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6 March 2014 1:04 pm ,
Vol. 343 ,
Magdalena Koziol, a former postdoc at Yale University, was the victim of scientific sabotage. Now, she is suing the...
Antiretroviral drugs can protect people from becoming infected by HIV. But so-called pre-exposure prophylaxis, or PrEP...
Two studies show that eating a diet low in protein and high in carbohydrates is linked to a longer, healthier life, and...
Considered an icon of conservation science, researchers at World Wildlife Fund (WWF) headquarters in Washington, D.C.,...
The new atlas, which shows the distribution of important trace metals and other substances, is the first product of...
Early in April, the first of a fleet of environmental monitoring satellites will lift off from Europe's spaceport in...
Since 2000, U.S. government health research agencies have spent almost $1 billion on an effort to churn out thousands...
- 6 March 2014 1:04 pm , Vol. 343 , #6175
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Turning Over a New Leaf in China's Forests
5 July 2012 2:20 pm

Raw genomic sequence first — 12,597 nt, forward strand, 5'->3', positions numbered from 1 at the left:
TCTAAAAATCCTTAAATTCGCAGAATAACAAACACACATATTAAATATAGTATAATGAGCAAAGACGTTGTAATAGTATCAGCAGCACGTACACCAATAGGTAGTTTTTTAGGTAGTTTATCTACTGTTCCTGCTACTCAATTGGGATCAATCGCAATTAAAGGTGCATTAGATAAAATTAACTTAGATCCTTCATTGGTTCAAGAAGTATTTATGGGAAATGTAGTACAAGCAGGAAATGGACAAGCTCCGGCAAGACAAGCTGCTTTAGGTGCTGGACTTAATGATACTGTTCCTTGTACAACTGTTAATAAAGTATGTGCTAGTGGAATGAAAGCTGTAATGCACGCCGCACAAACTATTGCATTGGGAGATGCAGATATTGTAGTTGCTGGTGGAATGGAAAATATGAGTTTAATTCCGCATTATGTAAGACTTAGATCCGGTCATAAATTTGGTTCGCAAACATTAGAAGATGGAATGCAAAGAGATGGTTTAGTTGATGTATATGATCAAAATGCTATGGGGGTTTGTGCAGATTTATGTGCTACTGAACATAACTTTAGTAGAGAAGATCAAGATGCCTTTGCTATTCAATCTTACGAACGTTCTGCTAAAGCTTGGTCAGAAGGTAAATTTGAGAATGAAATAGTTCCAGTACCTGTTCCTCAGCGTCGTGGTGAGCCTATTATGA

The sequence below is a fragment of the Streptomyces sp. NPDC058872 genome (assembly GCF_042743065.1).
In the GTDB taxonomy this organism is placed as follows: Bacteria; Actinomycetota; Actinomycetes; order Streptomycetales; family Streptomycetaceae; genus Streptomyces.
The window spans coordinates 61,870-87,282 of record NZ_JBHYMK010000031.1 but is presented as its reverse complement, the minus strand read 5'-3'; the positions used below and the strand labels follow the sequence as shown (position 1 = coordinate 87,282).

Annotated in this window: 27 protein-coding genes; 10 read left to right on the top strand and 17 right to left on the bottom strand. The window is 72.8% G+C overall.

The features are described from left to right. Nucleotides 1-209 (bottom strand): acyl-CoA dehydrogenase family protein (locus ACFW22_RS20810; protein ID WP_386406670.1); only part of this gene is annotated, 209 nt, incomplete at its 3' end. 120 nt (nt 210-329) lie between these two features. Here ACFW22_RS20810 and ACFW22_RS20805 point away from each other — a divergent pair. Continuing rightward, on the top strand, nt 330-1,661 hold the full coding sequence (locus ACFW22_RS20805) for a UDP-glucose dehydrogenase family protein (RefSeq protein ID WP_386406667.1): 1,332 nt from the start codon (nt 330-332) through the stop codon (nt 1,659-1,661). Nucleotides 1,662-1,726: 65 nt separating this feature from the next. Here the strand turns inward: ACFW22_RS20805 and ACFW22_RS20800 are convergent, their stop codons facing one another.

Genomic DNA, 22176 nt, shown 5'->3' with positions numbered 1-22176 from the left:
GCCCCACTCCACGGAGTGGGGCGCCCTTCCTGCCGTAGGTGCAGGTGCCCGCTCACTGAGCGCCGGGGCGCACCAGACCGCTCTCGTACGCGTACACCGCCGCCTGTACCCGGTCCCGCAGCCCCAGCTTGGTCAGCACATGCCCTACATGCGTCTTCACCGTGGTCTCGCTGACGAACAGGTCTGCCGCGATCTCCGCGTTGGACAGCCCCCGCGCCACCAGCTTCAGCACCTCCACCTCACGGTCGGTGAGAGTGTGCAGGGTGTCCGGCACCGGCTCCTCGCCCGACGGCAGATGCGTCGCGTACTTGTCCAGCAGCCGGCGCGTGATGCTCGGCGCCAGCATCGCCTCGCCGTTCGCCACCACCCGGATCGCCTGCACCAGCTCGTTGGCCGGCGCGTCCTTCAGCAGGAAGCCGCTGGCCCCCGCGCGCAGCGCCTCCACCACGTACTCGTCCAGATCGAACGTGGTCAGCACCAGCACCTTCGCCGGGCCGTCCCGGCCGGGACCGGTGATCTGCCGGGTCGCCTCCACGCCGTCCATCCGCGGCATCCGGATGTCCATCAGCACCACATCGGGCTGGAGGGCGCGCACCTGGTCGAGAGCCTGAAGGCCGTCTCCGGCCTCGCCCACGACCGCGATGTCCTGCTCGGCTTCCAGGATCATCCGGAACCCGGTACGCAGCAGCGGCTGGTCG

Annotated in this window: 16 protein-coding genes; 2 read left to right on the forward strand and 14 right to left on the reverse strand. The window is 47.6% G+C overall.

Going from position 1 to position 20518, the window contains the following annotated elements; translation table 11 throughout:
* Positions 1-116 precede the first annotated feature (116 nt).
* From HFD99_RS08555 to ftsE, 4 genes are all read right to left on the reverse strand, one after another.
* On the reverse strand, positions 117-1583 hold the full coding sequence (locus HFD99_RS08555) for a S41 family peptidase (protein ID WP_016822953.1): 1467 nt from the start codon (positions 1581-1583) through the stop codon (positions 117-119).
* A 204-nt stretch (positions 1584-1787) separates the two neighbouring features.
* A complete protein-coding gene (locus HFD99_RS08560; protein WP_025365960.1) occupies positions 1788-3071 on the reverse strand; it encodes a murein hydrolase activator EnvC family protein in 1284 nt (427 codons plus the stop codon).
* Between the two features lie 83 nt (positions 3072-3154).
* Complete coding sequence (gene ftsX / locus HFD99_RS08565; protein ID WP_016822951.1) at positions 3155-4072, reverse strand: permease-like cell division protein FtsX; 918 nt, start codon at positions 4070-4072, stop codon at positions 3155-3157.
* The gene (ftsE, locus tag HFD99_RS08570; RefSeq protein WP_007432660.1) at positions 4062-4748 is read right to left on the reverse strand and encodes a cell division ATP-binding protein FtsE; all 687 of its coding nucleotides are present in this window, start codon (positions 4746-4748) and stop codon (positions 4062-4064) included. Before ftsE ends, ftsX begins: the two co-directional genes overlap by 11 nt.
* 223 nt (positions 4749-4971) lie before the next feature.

Last week's Rio+20 sustainable development conference in Brazil pledged to protect the world's forests by promoting secure land tenure. Many conservationists were disappointed that the nonbinding declaration left an opening for conversion of natural forests to industrial use and building infrastructure. But China has already implemented substantial tenure reforms, aiming to revitalize China's rural economy while throwing a lifeline to tattered forest ecosystems, and no other country's efforts may prove more critical. The reforms allow villages to determine tenure rights in the roughly 60% of China's forestland that has been collectively owned for decades, affecting about 100 million hectares and some 400 million people. Early signs suggest that the reforms are boosting land productivity and forest cover. But some experts caution that the reforms create the potential for forest fragmentation and complicate the task of sustainable management.